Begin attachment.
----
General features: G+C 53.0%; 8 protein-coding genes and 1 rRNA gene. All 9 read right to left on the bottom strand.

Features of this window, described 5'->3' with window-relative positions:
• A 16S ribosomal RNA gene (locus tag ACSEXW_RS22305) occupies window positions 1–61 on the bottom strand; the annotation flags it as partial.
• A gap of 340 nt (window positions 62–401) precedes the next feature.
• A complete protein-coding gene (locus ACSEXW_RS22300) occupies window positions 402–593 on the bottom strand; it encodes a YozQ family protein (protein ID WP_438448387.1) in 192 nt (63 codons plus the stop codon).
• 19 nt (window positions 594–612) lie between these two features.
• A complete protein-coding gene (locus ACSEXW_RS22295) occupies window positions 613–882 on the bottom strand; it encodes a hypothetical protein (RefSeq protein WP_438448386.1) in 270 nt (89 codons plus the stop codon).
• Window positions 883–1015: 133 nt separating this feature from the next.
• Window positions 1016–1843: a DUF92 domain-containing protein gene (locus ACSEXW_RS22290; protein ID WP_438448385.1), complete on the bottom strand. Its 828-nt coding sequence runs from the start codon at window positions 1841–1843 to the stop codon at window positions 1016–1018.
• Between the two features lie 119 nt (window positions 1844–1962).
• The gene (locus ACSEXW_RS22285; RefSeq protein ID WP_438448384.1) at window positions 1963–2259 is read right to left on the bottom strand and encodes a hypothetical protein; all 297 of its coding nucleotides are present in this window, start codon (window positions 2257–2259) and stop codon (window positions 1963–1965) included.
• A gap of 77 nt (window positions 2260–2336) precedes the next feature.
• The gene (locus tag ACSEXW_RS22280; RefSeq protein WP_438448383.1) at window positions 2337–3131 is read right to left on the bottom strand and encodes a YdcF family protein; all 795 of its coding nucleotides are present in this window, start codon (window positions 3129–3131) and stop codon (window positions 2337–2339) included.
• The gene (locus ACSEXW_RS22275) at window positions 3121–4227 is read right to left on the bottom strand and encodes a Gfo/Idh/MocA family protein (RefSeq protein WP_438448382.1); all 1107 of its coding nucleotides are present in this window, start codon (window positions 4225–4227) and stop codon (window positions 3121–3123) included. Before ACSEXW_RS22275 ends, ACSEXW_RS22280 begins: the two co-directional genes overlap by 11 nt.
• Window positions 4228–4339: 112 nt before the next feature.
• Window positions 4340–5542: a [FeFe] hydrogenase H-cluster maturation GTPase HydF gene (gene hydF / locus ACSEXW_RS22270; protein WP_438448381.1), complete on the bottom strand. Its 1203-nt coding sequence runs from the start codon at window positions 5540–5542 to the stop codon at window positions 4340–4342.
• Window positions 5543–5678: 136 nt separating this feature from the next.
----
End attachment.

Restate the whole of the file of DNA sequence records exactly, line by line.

General features: G+C 53.0%; 8 protein-coding genes and 1 rRNA gene. All 9 read right to left on the bottom strand.

Features of this window, described 5'->3' with window-relative positions:
• A 16S ribosomal RNA gene (locus tag ACSEXW_RS22305) occupies window positions 1–61 on the bottom strand; the annotation flags it as partial.
• A gap of 340 nt (window positions 62–401) precedes the next feature.
• A complete protein-coding gene (locus ACSEXW_RS22300) occupies window positions 402–593 on the bottom strand; it encodes a YozQ family protein (protein ID WP_438448387.1) in 192 nt (63 codons plus the stop codon).
• 19 nt (window positions 594–612) lie between these two features.
• A complete protein-coding gene (locus ACSEXW_RS22295) occupies window positions 613–882 on the bottom strand; it encodes a hypothetical protein (RefSeq protein WP_438448386.1) in 270 nt (89 codons plus the stop codon).
• Window positions 883–1015: 133 nt separating this feature from the next.
• Window positions 1016–1843: a DUF92 domain-containing protein gene (locus ACSEXW_RS22290; protein ID WP_438448385.1), complete on the bottom strand. Its 828-nt coding sequence runs from the start codon at window positions 1841–1843 to the stop codon at window positions 1016–1018.
• Between the two features lie 119 nt (window positions 1844–1962).
• The gene (locus ACSEXW_RS22285; RefSeq protein ID WP_438448384.1) at window positions 1963–2259 is read right to left on the bottom strand and encodes a hypothetical protein; all 297 of its coding nucleotides are present in this window, start codon (window positions 2257–2259) and stop codon (window positions 1963–1965) included.
• A gap of 77 nt (window positions 2260–2336) precedes the next feature.
• The gene (locus tag ACSEXW_RS22280; RefSeq protein WP_438448383.1) at window positions 2337–3131 is read right to left on the bottom strand and encodes a YdcF family protein; all 795 of its coding nucleotides are present in this window, start codon (window positions 3129–3131) and stop codon (window positions 2337–2339) included.
• The gene (locus ACSEXW_RS22275) at window positions 3121–4227 is read right to left on the bottom strand and encodes a Gfo/Idh/MocA family protein (RefSeq protein WP_438448382.1); all 1107 of its coding nucleotides are present in this window, start codon (window positions 4225–4227) and stop codon (window positions 3121–3123) included. Before ACSEXW_RS22275 ends, ACSEXW_RS22280 begins: the two co-directional genes overlap by 11 nt.
• Window positions 4228–4339: 112 nt before the next feature.
• Window positions 4340–5542: a [FeFe] hydrogenase H-cluster maturation GTPase HydF gene (gene hydF / locus ACSEXW_RS22270; protein WP_438448381.1), complete on the bottom strand. Its 1203-nt coding sequence runs from the start codon at window positions 5540–5542 to the stop codon at window positions 4340–4342.
• Window positions 5543–5678: 136 nt separating this feature from the next.